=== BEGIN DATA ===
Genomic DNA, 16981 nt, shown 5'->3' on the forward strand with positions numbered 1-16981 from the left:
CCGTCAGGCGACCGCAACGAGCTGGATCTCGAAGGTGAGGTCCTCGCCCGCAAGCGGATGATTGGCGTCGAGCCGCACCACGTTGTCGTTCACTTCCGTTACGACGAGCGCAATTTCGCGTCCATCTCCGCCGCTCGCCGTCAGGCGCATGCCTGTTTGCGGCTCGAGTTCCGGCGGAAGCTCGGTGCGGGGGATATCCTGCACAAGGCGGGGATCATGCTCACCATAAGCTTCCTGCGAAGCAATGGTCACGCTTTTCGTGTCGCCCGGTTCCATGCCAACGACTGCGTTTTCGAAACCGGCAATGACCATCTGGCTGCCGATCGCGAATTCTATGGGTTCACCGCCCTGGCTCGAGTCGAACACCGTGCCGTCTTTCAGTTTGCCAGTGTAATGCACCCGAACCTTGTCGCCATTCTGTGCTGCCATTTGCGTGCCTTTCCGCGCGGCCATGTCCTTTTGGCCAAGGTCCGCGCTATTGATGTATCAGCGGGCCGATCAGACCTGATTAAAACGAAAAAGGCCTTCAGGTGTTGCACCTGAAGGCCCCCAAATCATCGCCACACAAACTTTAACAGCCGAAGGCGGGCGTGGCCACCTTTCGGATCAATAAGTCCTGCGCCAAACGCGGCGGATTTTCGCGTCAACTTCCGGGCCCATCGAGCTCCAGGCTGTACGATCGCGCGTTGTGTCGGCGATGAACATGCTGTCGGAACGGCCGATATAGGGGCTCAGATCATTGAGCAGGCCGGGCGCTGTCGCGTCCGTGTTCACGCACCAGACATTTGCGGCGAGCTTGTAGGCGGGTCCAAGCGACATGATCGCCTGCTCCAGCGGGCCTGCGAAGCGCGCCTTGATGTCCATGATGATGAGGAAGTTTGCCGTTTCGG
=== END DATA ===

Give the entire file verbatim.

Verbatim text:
Genomic DNA, 16981 nt, shown 5'->3' on the forward strand with positions numbered 1-16981 from the left:
CCGTCAGGCGACCGCAACGAGCTGGATCTCGAAGGTGAGGTCCTCGCCCGCAAGCGGATGATTGGCGTCGAGCCGCACCACGTTGTCGTTCACTTCCGTTACGACGAGCGCAATTTCGCGTCCATCTCCGCCGCTCGCCGTCAGGCGCATGCCTGTTTGCGGCTCGAGTTCCGGCGGAAGCTCGGTGCGGGGGATATCCTGCACAAGGCGGGGATCATGCTCACCATAAGCTTCCTGCGAAGCAATGGTCACGCTTTTCGTGTCGCCCGGTTCCATGCCAACGACTGCGTTTTCGAAACCGGCAATGACCATCTGGCTGCCGATCGCGAATTCTATGGGTTCACCGCCCTGGCTCGAGTCGAACACCGTGCCGTCTTTCAGTTTGCCAGTGTAATGCACCCGAACCTTGTCGCCATTCTGTGCTGCCATTTGCGTGCCTTTCCGCGCGGCCATGTCCTTTTGGCCAAGGTCCGCGCTATTGATGTATCAGCGGGCCGATCAGACCTGATTAAAACGAAAAAGGCCTTCAGGTGTTGCACCTGAAGGCCCCCAAATCATCGCCACACAAACTTTAACAGCCGAAGGCGGGCGTGGCCACCTTTCGGATCAATAAGTCCTGCGCCAAACGCGGCGGATTTTCGCGTCAACTTCCGGGCCCATCGAGCTCCAGGCTGTACGATCGCGCGTTGTGTCGGCGATGAACATGCTGTCGGAACGGCCGATATAGGGGCTCAGATCATTGAGCAGGCCGGGCGCTGTCGCGTCCGTGTTCACGCACCAGACATTTGCGGCGAGCTTGTAGGCGGGTCCAAGCGACATGATCGCCTGCTCCAGCGGGCCTGCGAAGCGCGCCTTGATGTCCATGATGATGAGGAAGTTTGCCGTTTCGG